July 15, 2019
Digital eye strain – what’s the solution?
How many hours a day do you spend with eyes glued to a computer screen? Add to this your time on other digital devices – including smartphones – and, like us, you’re a prime candidate for digital eye strain! Don’t worry though… we have the solution!
But firstly, studies have found that more than half of those who routinely use digital devices display symptoms of what’s become known as ‘computer (or digital) eye strain’. These can present themselves as twitching or red eyes, general eye discomfort, as well as through headaches. Many people who use computers complain of eye strain. Looking at a monitor for a long time can strain your eyes or can make any other problems you are having with your eyes seem more noticeable.
Is it avoidable? No… well, not unless you’re prepared to swap out your iPhone X for a Nokia 3310 and bin your MacBook… but there are simple and far less drastic ways to ease its effect. Let’s examine how…
1. Obey the 20-20-20 rule: this is your first line of defence against digital eye strain… and it’s so straightforward. Every 20 minutes, look beyond your screen at something 20 feet (7 meters) away for 20 seconds. It’ll give your eyes time to rest from your screen’s glare, as well as from its close focus.
2. Blink more often: you may not know this, but staring at a screen (while working and particularly while gaming) reduces our eyes’ natural blink rate! Blinking lubricates. Set yourself a blink-target – once every three paragraphs (or next time you unlock a trophy). It’ll soon become second nature!
3. Eye drops: in the meantime, use eye drops to replace nature’s own moisture – you’ll help reduce dryness and redness.
4. Check your workstation: working in the right conditions can help mitigate the effects of computer eye strain. What can you do? Firstly, how is your lighting? Too much sunlight or excessive room lighting can cause strain. Close the blinds, and dim that light! ‘Soft white’ LED bulbs are more comforting to the eyes. Also, adjust the brightness of your screen – seriously, when did you last do that? Balance it to the brightness of your surroundings – and check the contrast… too much or too little and you’re setting yourself up to have problems. Get this right, and your eyes will thank you. Use a high-res screen too (ask your boss for an upgrade!)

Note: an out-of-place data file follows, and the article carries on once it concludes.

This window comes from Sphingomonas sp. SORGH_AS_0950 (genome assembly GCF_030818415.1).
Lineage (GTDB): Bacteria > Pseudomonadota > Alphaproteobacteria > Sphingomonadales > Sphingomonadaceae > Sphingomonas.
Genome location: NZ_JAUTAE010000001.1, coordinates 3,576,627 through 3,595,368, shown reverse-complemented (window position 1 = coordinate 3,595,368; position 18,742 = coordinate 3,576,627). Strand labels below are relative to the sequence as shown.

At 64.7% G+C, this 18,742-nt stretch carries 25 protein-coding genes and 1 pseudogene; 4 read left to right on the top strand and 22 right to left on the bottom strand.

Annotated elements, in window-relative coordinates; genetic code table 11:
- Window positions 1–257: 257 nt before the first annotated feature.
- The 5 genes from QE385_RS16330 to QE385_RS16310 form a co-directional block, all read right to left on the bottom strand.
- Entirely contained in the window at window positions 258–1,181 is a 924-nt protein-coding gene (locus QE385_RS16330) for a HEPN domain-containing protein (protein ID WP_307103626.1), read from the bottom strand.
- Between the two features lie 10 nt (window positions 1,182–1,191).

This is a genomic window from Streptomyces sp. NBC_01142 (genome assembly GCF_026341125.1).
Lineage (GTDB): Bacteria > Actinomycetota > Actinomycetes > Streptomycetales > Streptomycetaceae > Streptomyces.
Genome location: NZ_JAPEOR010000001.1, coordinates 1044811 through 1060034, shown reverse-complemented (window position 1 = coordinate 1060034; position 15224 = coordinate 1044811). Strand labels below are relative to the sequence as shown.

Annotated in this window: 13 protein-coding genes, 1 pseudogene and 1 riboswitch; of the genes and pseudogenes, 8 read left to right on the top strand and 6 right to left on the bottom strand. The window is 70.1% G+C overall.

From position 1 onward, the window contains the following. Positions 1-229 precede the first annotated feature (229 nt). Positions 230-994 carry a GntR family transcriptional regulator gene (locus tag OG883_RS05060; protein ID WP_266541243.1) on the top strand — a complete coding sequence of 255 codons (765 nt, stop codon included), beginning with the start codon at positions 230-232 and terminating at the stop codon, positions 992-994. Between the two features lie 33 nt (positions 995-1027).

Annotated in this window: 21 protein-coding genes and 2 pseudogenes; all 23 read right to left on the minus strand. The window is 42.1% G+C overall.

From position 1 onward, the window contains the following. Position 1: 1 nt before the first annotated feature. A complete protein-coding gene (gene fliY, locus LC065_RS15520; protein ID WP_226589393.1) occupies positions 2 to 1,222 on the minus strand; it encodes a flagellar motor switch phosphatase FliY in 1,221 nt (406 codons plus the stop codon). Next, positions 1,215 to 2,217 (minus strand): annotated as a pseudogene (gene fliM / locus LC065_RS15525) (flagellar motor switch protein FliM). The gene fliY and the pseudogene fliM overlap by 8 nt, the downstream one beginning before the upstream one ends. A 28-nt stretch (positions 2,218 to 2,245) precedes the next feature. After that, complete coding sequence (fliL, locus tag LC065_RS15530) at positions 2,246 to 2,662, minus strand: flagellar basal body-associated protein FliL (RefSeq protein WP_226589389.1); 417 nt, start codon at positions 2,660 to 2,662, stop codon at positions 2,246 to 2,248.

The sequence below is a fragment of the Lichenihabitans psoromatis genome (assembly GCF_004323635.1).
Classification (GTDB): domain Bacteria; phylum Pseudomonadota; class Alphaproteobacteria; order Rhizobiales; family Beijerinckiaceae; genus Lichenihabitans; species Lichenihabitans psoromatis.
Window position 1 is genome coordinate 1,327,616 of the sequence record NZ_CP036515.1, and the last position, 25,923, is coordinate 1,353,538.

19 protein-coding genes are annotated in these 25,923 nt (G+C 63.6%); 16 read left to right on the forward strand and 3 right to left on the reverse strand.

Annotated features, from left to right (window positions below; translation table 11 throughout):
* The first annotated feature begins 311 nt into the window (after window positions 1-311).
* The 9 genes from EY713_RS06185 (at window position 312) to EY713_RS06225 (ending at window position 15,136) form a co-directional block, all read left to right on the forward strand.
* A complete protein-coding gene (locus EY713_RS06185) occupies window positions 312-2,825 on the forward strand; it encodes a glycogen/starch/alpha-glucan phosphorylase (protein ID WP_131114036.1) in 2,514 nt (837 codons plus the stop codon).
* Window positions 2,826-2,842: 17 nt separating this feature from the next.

5. Take frequent breaks: get up and move away from your desk a couple of times every hour. Not only will it rest your eyes, you’ll re-set your posture (and reduce neck, back and shoulder strain). Anyway, a few minutes break means you’ll come back to your desk refreshed and energized – and more productive!
6. Wear lenses specifically made for computers: Wearing prescription glasses gives the greatest comfort at your computer. If you wear contact lenses, consider wearing glasses when on your computer as contact lenses can become dry and uncomfortable during sustained computer work.
7. Workouts for your eyes: you do workouts for the rest of your body – why not your eyes? Here’s a couple you can do at your desk!
a) Hold your thumb around 15cm away from the tip of your nose, directly in front of you. Inhale. As you exhale, look directly beyond your thumb to a point at the other side of the room. Inhale, once again focusing on your thumb. Repeat for two minutes. You’ll feel the muscles in your eyes exercise with every change of focus. But remember to blink!
b) Imagine a large ¥ symbol around three metres in front of you. Trace its lines by moving only your eyes – not by moving your head. Again, you’ll feel the muscles working and, again, remember to blink!
8. Get an eye exam: you should be doing this regularly anyway, but, if it’s been a while, then now is definitely the right time! Let your optician know if you’re experiencing any eye discomfort, describe your working conditions, and let him know the distance you are from your screen when you work – this way he’ll be able to prescribe the best lenses for you.
So, you’re probably wondering what to do next, and whether your eyes will ever be safe again! The good news is, digital eye strain is not a permanent issue. Follow some (or all!) of our suggestions above, and you can make digital eye strain a thing of the past.